Fly Bum Crashes – well drifts away!

The World biggest flying machine deflated on the boundary fence.

It’s with sadness that the AirLander broke free of its moorings in a 5 mph breeze on saturday morning….. A spokesperson for AirLander said “Our initial assessment is that the aircraft broke free from its mooring mast for reasons that will be investigated” 

A simple bowline knot would have worked but I bet it’s a more technical solution or human error that failed. 

Whilst flying on Saturday morning I got a text from a friend reporting the incident  to me, coincidently I was flying in that direction. 

The hybrid vehicle got its name FLYING BUM as apparently it resembles the back side of Kim Kardashian. 

These pictures I took below are copyright © with SWNS  

The official statement and header image from Hybrid Vehicles  :-

Today there was an incident with the Airlander aircraft at Cardington airfield.  The aircraft was not flying at the time of the incident.  Our initial assessment is that the aircraft broke free from its mooring mast for reasons that will be investigated.  The aircraft has a safety system which operates automatically in circumstances of the aircraft breaking free of its mast, and is designed to rip open the hull and deflate the aircraft.  This is a safety feature to ensure our aircraft minimises any potential damage to its surroundings in these circumstances.  The aircraft is now deflated and secure on the edge of the airfield.  The fuel and helium inside the Airlander have been made safe.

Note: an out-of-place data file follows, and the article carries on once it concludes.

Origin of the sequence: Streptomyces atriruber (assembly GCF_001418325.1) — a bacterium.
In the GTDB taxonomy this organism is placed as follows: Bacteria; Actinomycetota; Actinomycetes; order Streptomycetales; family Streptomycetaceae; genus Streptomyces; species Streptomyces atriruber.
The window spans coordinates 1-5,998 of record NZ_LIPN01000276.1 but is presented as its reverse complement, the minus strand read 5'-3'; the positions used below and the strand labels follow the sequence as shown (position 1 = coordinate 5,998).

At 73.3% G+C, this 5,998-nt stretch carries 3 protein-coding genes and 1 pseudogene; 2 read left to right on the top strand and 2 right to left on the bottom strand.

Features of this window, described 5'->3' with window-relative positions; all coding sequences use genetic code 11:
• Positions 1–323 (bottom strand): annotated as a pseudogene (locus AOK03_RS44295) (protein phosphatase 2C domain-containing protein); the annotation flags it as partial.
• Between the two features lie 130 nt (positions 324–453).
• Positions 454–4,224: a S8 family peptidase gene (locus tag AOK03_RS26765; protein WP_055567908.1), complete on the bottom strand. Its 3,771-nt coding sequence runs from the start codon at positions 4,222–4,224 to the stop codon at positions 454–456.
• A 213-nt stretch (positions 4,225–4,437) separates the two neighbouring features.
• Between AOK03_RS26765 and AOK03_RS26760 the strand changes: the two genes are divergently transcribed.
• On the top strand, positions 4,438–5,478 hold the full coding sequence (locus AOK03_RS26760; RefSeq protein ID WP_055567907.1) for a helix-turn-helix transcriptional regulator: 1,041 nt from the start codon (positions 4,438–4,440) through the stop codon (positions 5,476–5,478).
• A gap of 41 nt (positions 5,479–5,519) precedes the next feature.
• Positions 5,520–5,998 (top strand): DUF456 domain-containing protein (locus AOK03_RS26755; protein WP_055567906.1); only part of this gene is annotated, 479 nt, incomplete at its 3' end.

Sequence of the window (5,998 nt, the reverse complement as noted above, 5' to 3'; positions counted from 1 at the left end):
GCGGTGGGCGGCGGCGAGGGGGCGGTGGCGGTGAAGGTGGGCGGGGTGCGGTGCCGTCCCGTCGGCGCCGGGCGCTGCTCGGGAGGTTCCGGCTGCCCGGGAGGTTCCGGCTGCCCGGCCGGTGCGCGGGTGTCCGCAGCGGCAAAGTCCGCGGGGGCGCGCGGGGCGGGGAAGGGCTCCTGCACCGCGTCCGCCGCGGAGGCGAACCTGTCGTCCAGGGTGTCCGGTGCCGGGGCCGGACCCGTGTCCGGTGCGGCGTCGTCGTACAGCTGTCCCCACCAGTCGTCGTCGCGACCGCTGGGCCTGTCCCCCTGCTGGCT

A member of HAV staff sustained minor injuries and was taken to hospital for assessment as a precaution.  She has since been discharged.  A separate member of staff also sustained minor injuries while dealing with the aftermath of the incident. 
 
A number of local roads and a local footpath were temporarily closed off by Bedfordshire Police and we apologise for any inconvenience this has caused local residents. 
 
We are testing a brand new type of aircraft and incidents of this nature can occur during this phase of development. We will assess the cause of the incident and the extent of repairs needed to the aircraft in the next few weeks. 

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